this requirement without more: A[e]mployee acknowledges that

    he/she has been advised to consult with an attorney prior to executing this Agreement,@ because such language is in the passive and does not indicate present advice to seek counsel); but see

    Thiessen, 232 F. Supp. 2d at 1238-39 (holding that the language A[T]he company hereby advises the Employee in writing to consult with a lawyer before signing the Agreement@ complies with OWBPA,

    but that the language Athe Company advised the Employee in writing to consult with a lawyer before signing this Agreement@ does not

    comply with OWBPA because it suggests that the employer advised at some previous time instead of advising at the time of the release).

    ;In addition to using active language in the release, consider providing the employee with a letter along with the release that specifically advises the employee to consult with a lawyer before her or she signs.

    (f) Provide employee with 21 days to consider the agreement

!Cole v. Gaming Entertainment, L.L.C., 199 F. Supp. 2d 208,

    213-14 (D. Del. 2002) (language of the release allowing for 21-day review period was negated by employer=s verbal pressure to sign the

    agreement within 1 day).

    ; Employees can waive this requirement by returning the signed agreement early as long as there was no pressure to do so by the employer.

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(g) Provide employee with 7 days after execution to revoke

    2. Requirement for Waivers B Group Separation

; These requirements apply to waivers Arequested in connection with an

    exit incentive or other employment termination program offered to a group or class of employees...@ See generally Blackwell v. Cole Taylor Bank, 152 th Cir. 1998) for a thorough discussion of what circumstances F.3d 666 (7

    trigger these Agroup separation@ requirements.

    (a) Must meet the requirements set forth in (a) - (e) and (g) above

    (b) With respect to (f) above, employer must provide 45 days to consider in a group situation instead of the 21 days required in an individual separation

    (c) The following additional requirements apply to group separations (29 U.S.C. ' 626(f)(1)((H)):

    At the beginning of the 45-day period, the employer must inform the individuals (in writing, in a manner calculated to be understood by the average individual eligible to participate) as to:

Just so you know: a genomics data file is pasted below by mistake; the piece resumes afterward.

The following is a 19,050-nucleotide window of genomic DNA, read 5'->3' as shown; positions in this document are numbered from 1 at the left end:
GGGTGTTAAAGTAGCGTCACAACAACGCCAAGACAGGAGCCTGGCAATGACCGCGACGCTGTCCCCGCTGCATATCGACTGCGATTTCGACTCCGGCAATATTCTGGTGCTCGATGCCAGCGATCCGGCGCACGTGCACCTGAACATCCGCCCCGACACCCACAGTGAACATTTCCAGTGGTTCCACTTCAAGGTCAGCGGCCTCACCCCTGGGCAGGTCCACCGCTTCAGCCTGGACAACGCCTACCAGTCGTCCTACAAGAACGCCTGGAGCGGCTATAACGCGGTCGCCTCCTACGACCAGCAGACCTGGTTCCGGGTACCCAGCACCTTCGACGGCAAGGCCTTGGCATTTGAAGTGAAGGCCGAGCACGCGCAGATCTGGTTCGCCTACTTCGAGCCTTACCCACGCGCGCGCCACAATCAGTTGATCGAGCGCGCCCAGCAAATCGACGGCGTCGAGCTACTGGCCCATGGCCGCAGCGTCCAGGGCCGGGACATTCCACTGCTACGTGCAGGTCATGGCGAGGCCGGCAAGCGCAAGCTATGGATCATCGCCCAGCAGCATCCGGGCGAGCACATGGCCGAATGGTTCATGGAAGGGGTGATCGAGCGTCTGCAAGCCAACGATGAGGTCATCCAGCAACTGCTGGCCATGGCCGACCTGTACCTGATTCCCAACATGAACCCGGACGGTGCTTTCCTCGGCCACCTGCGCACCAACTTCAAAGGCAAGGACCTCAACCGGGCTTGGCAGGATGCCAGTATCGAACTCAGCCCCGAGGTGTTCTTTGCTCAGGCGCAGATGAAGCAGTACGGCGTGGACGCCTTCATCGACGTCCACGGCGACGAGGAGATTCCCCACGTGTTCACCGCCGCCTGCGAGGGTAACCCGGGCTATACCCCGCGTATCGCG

! any class, unit, or group of individuals covered by such program,

    any eligibility factors for such program, and any time limits applicable

    to such program; and

    ! the job titles and ages of all individuals eligible or selected for the

    program, and the ages of all individuals in the same job classification

    or organizational unit who are not eligible or selected for the


    Employer cannot substitute Asalary grade@ for Ajob titles@ when

    implementing this requirement. Adams v. Ameritech Services, Inc., th231 F.3d 414, 431 (7 Cir. 2000).

    3. Applicability of OWBPA

    (a) Broad applicability: the requirements apply to the waiver of ADEA claims regardless of the context, e.g., employee handbook, separation

    agreements, early retirement incentive programs, private mediation, settlement of EEOC charges, settlement of lawsuits.

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    ;Note: For waivers used to settle EEOC charges or lawsuits, employers do not have to provide 21 days (or 45 days) to consider or 7 day revocation period; rather, employers must provide a Areasonable time@ to consider. See

    29 U.S.C. ' 626(f)(2).

;See Manning v. New York Univ., 299 F.3d 156, 164 (2d Cir. 2002) (leaving

    open the question of whether the OWBPA applies to settlement negotiations in judge=s chambers).

(b) OWBPA requirements apply to the waiver of any rights or claims under

    the ADEA. See, e.g., Hammaker v. Brown & Brown, Inc., 214 F. Supp. 2d

    575 (E.D. Va. 2002) (holding that OWBPA requirements apply to procedural as well as substantive rights under ADEA; therefore, clause in employment agreement purporting to waive right to a jury trial was unenforceable because it did not comply with OWBPA).